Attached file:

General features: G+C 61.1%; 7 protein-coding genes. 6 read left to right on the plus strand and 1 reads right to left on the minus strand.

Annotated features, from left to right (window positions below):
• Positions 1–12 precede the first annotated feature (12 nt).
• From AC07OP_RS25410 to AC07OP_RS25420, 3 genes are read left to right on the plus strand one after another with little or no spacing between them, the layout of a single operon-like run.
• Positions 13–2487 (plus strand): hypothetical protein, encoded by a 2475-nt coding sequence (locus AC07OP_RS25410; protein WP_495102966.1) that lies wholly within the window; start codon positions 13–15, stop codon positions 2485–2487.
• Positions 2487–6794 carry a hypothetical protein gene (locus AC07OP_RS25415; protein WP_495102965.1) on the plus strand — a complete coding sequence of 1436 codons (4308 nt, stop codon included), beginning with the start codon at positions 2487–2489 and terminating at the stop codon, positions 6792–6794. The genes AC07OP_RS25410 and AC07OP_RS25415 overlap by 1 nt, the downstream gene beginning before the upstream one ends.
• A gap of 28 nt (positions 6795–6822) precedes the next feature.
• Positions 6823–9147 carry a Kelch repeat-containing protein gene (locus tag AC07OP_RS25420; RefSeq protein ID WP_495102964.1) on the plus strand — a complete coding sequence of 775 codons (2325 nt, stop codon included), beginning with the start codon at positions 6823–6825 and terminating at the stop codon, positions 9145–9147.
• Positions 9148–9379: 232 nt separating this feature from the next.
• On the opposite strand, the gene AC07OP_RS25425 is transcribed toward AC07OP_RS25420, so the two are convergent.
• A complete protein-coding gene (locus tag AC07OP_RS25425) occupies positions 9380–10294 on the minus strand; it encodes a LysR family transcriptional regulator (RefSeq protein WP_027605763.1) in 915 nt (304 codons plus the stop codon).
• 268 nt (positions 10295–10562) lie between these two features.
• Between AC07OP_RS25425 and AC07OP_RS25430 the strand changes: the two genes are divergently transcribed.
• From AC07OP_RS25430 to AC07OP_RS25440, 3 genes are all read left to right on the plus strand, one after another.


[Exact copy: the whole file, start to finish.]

General features: G+C 61.1%; 7 protein-coding genes. 6 read left to right on the plus strand and 1 reads right to left on the minus strand.

Annotated features, from left to right (window positions below):
• Positions 1–12 precede the first annotated feature (12 nt).
• From AC07OP_RS25410 to AC07OP_RS25420, 3 genes are read left to right on the plus strand one after another with little or no spacing between them, the layout of a single operon-like run.
• Positions 13–2487 (plus strand): hypothetical protein, encoded by a 2475-nt coding sequence (locus AC07OP_RS25410; protein WP_495102966.1) that lies wholly within the window; start codon positions 13–15, stop codon positions 2485–2487.
• Positions 2487–6794 carry a hypothetical protein gene (locus AC07OP_RS25415; protein WP_495102965.1) on the plus strand — a complete coding sequence of 1436 codons (4308 nt, stop codon included), beginning with the start codon at positions 2487–2489 and terminating at the stop codon, positions 6792–6794. The genes AC07OP_RS25410 and AC07OP_RS25415 overlap by 1 nt, the downstream gene beginning before the upstream one ends.
• A gap of 28 nt (positions 6795–6822) precedes the next feature.
• Positions 6823–9147 carry a Kelch repeat-containing protein gene (locus tag AC07OP_RS25420; RefSeq protein ID WP_495102964.1) on the plus strand — a complete coding sequence of 775 codons (2325 nt, stop codon included), beginning with the start codon at positions 6823–6825 and terminating at the stop codon, positions 9145–9147.
• Positions 9148–9379: 232 nt separating this feature from the next.
• On the opposite strand, the gene AC07OP_RS25425 is transcribed toward AC07OP_RS25420, so the two are convergent.
• A complete protein-coding gene (locus tag AC07OP_RS25425) occupies positions 9380–10294 on the minus strand; it encodes a LysR family transcriptional regulator (RefSeq protein WP_027605763.1) in 915 nt (304 codons plus the stop codon).
• 268 nt (positions 10295–10562) lie between these two features.
• Between AC07OP_RS25425 and AC07OP_RS25430 the strand changes: the two genes are divergently transcribed.
• From AC07OP_RS25430 to AC07OP_RS25440, 3 genes are all read left to right on the plus strand, one after another.